Charlie Mars has plenty to show for successful music career
EDITOR’S NOTE: Charlie Mars will be performing tonight at 8:30 p.m. at Proud Larry’s. This full article appears in the April issue of Oxford Magazine and can viewed at www.oxfordmag.com.
Charlie Mars was drunk the night he took the stage at Double Decker in April 1998, slurring his words and cursing in front of the crowd before Robyn Tannehill, who then was the city’s tourism director, dragged him offstage by his belt loop.
“Robyn basically kept me from getting arrested,” Mars says of Oxford’s mayor-elect. Tannehill’s grace is one of the few things Mars vividly remembers about that night other than an irate Pat Patterson, then a tourism board member years before his mayoral run.
A few years of touring college-town crowds and festivals led Mars to assume Double Decker, then a relatively new addition to Oxford, was like any other music festival where booze-soaked performances are par for the course and the atmosphere isn’t designed to be family-friendly.
“Everybody in town threw a fit because I was such an idiot,” Mars says. “Obviously I cared because I had acted like a jerk, but I was also 23 and hammered, and it’s rock-and-roll. Rock-and-roll is all about the cock of the walk.”
The city temporarily banned him from performing publicly after that night, Mars says.
It didn’t take long after that for him to come to terms with the fact that his lifestyle, fueled by just about every vice imaginable, was derailing a career he had been building since college. A few years later, fresh out of rehab and seeking a soft place to land that would be free of temptation, Mars, whose brother was then an Ole Miss student, decided to move to Oxford.
The plan was to stay for a year. Almost two decades later — still living in his enviable second-floor apartment on the Square — Mars is a cherished local who fits perfectly in Oxford’s thriving culture of eccentric artistry.
Having sustained a music career for nearly 25 years no signs of slowing down, the young Charlie Mars Oxford once shunned is a far cry from the 42-year-old man and musician he is today.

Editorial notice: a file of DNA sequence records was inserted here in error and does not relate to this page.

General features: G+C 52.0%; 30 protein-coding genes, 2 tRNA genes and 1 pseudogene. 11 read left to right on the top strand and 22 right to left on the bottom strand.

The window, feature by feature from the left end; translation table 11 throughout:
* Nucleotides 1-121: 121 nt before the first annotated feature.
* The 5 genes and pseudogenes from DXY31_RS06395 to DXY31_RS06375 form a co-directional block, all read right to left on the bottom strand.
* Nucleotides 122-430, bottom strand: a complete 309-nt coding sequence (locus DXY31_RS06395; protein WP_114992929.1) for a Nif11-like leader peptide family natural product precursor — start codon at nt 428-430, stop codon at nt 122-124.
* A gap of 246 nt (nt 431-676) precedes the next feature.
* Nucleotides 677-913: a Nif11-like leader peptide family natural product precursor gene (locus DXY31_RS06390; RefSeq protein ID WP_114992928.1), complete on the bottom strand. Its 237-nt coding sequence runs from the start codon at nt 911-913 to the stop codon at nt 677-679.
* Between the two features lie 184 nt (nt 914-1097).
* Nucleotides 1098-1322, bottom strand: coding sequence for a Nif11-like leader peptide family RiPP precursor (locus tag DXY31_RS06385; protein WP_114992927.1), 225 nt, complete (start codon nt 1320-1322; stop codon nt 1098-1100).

Sticking to his roots
Most mornings, Mars fills a metal tub on his back porch with ice water, submerging himself in the frigid bath for five-minute intervals for nearly an hour. Based on a controlled-breathing method popularized by Wim Hof, a man who’s set world records with his impressive ability to endure freezing conditions for hours at a time, the meditative ritual has become part of Mars’ daily routine. A miserable practice, he admits, but a beneficial one.
“The pursuit of comfort shouldn’t be the end-all-be-all,” Mars says, famished and fueling up with a steak sandwich at Saint Leo shortly before our interview. “A lot of lessons live inside pain.”
The short walk to his apartment is peppered with locals stopping to greet Mars before we stop for coffee at Square Books, probably Mars’ favorite place in Oxford. He’s always been a reader, carrying his love for books to Southern Methodist University in Dallas where he majored in English. One of the reasons Oxford fits him, he says, is the town’s slant toward intellectual curiosity, particularly when it comes to literature.
“The town’s life force is Square Books,” he says. “If it wasn’t for that bookstore, I think the town would really lack that beating heart.”
Fifty feet from that bookstore is Mars’ apartment, which aside from a few small fixes here and there, hasn’t changed much since he first moved in. Almost every detail in the living room is tied to a story or memory or person, from the photographs adorning the walls to the Moroccan throw blanket on the couch to the menu he stole from a New York restaurant because it was hand-drawn by its owner, Robert DeNiro. Mars’ newest conversation piece hangs above the fireplace, a large colorful canvas painted by his brother, Chad.
The concept of home is something he talks about a lot due to his strong ties to Mississippi and hometown of Laurel and that he’s spent so much of the last 25 years traveling.
“It’s an unrooted life being a musician. You travel constantly, and I don’t have a strong sense of identity as far as that goes. It’s nice because no matter what, you can look at me and be like, ‘What are you?’ and I can say, ‘I’m someone who comes from a line of people that have been here for 150 years, and regardless of whatever anyone has to say, I belong here.”
The Birth of “Beach Town”
One of Mars’ first memories is of his grandfather, Charles — also known as Charlie — teaching him how to play his first song on the piano. He died in February and left behind one hell of a legacy as someone who lived for adventure — the type of guy who would make a spur-of-the-moment road trip from Meridian, Mississippi, to Augusta, Georgia, in 1954 to watch his favorite golfer compete in The Masters and return every year after that, even flying his own plane through thunderstorms for his 50th consecutive trip in 2004.
Childhood trips to Mars’ grandfather’s condo in Destin, Florida, are among some of his happiest memories.
About five years ago, Mars started returning to the Florida coast for the annual 30A Songwriters Festival and mini-vacations throughout the year. Aside from being a change of pace and an escape from constant touring and songwriting sessions in Nashville, Mars wrote hundreds of “very personal” songs over that time, which eventually laid the groundwork for his latest album, “Beach Town.”
The album is a gift to Mars’ fans in many ways, he says, adding that he wanted them to have it before anyone else, even bypassing digital distribution at first to sell physical copies of the album at shows and through his website before releasing it through streaming services.
“I want to be able to service my fans first in a very organic way,” he says. “Simply on principle. There’s no other reason for it.”